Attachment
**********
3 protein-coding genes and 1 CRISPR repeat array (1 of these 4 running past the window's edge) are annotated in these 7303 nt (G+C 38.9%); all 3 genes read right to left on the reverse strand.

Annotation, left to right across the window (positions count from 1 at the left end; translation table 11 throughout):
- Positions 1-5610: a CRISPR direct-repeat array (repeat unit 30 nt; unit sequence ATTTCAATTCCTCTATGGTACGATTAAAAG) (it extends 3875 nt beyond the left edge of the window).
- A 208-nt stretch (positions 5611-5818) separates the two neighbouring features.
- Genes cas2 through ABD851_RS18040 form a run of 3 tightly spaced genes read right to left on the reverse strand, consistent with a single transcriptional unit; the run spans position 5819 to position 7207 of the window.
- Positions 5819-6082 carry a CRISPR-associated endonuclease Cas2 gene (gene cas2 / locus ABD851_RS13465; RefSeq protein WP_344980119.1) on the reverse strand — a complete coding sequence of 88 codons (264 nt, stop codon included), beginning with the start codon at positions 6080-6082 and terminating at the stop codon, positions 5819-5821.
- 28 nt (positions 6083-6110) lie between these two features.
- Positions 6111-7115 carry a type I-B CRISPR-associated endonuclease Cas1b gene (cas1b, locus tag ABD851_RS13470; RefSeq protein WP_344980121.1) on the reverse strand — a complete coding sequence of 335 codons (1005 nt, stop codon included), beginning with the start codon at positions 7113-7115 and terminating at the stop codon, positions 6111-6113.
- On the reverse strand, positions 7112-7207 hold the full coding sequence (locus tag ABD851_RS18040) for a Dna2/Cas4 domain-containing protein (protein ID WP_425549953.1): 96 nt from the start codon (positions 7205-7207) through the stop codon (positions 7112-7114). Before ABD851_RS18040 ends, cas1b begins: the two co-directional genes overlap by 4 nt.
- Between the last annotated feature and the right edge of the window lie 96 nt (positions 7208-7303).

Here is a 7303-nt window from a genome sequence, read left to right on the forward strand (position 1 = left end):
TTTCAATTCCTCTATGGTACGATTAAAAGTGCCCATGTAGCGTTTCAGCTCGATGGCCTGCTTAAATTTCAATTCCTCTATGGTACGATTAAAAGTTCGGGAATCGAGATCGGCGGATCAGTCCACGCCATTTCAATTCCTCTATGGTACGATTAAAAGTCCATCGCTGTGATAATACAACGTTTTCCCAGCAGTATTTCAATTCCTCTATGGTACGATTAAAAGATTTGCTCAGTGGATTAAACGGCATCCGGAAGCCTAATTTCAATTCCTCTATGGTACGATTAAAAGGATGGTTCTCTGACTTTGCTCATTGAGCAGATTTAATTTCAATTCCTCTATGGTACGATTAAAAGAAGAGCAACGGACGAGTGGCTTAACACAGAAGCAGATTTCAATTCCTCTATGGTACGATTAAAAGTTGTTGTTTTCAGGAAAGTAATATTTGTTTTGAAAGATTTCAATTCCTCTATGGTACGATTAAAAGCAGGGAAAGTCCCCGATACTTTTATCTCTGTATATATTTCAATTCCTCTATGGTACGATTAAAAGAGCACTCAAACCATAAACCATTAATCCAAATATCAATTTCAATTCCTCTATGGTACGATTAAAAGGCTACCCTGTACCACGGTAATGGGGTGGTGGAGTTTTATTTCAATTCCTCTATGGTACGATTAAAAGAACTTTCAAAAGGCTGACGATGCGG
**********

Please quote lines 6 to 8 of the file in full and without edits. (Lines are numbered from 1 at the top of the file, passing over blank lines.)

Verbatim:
- Positions 5819-6082 carry a CRISPR-associated endonuclease Cas2 gene (gene cas2 / locus ABD851_RS13465; RefSeq protein WP_344980119.1) on the reverse strand — a complete coding sequence of 88 codons (264 nt, stop codon included), beginning with the start codon at positions 6080-6082 and terminating at the stop codon, positions 5819-5821.
- 28 nt (positions 6083-6110) lie between these two features.
- Positions 6111-7115 carry a type I-B CRISPR-associated endonuclease Cas1b gene (cas1b, locus tag ABD851_RS13470; RefSeq protein WP_344980121.1) on the reverse strand — a complete coding sequence of 335 codons (1005 nt, stop codon included), beginning with the start codon at positions 7113-7115 and terminating at the stop codon, positions 6111-6113.